Responding to a question about the deal at a press briefing in Accra on Thursday May 12, 2022, the Minister described the deal as a “good one” that would help the country to raise resources and reduce its debt exposure.
Justifying the deal, he said: “It is not something that the country needs to drop, that is an asset”.
The question, Mr Ofori-Atta stated, should not be about whether monetising mineral royalties or listing the company was good or bad.
“Rather, if you have a problem with the process, let’s articulate that and cure it. Let’s not drop something that will be good for us and help reduce our debt exposure.”
The discussion, Mr Ofori-Atta said, should be about the processes involved in negotiating a better deal for the country under the Agyapa proposal.
The minister said it was his firm belief that capital markets were fertile sources of equity resources but the country was not leveraging it.
The Minerals Income Investment Fund (MIIF) recently stated that it was developing a new strategy to list Agyapa on the Ghana and London Stock Exchanges by the end of the year.
Mr Ofori-Atta hinted that the deal would be going back to the Office of the Attorney-General and Parliament for consideration.
“We will never have done the Free Senior High School if we listened to other people,” he said, adding that 400,000 people now had a chance to do something with their lives because the government was firm with its decision on the policy.
The government passed the Minerals Income Investment Fund Act, 2018 (Act 978) with the key objective of maximising the county’s mineral wealth for the benefit of Ghanaians, while ensuring that, receiving royalties from gold mining companies is sustainable.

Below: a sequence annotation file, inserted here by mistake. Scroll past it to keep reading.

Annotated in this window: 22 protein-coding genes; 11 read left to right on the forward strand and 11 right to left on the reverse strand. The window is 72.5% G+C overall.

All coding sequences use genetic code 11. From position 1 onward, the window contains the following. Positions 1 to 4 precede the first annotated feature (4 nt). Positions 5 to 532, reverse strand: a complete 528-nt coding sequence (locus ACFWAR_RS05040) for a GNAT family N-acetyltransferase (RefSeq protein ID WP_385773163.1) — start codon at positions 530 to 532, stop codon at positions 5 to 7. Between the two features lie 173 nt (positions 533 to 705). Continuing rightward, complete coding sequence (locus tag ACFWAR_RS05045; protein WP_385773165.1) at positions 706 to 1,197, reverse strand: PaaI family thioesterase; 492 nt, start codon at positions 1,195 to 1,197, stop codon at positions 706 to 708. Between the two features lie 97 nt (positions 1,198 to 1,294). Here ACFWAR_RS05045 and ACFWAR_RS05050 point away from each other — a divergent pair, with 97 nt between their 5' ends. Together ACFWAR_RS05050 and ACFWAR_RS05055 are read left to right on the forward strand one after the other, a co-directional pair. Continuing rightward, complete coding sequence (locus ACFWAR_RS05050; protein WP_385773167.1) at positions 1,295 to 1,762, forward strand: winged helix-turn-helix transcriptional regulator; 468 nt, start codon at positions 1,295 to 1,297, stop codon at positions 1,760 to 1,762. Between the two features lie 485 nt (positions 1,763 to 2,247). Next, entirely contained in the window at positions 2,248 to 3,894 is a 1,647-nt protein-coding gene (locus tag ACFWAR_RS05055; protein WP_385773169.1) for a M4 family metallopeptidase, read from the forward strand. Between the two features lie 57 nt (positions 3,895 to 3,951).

The law was amended to enable the fund to incorporate subsidiaries and use it as a special purpose vehicle (SPV) to do business across the world.
MIIF incorporated Agyapa Royalties Investment Ltd as SPV and holding company to be responsible for managing 75.6 per cent of Ghana’s royalty inflow from the 12 gold mining companies that currently operate in the country.
The SPV, incorporated as a private institution, independent of governmental control, will receive the royalties due the state to capitalise the company.
Agyapa will then float up to 49 per cent on the LSE to be in the business of financing mining infrastructure and assets in Ghana and across the world.
Agyapa, which was initially incorporated as Asaase Royalties, in turn owns ARG Royalties Ltd, which would be responsible for channelling the royalties to its parent company.
Attempts to quote both companies on the Ghana Stock Exchange (GSE) and the London Stock Exchange (LSE) through initial public offering (IPOs) were met with a public outcry, leading to its suspension last year.
But many analysts and political figures have criticised the transaction and alleged that it is meant to allow a few individuals to have control over the country’s mineral royalties for personal gain.
The government has been explaining that apart from the physical benefits such as the proceeds from the transaction, the country will have a very transparent entity and vehicle which could be used to raise future investments for financing mining assets across Africa.
Local small-scale mining companies, the proponents of Agyapa business model believe, can resort to Agyapa for equity financing to bolster the local mining industry to ensure that Ghanaians are also involved in mining activities.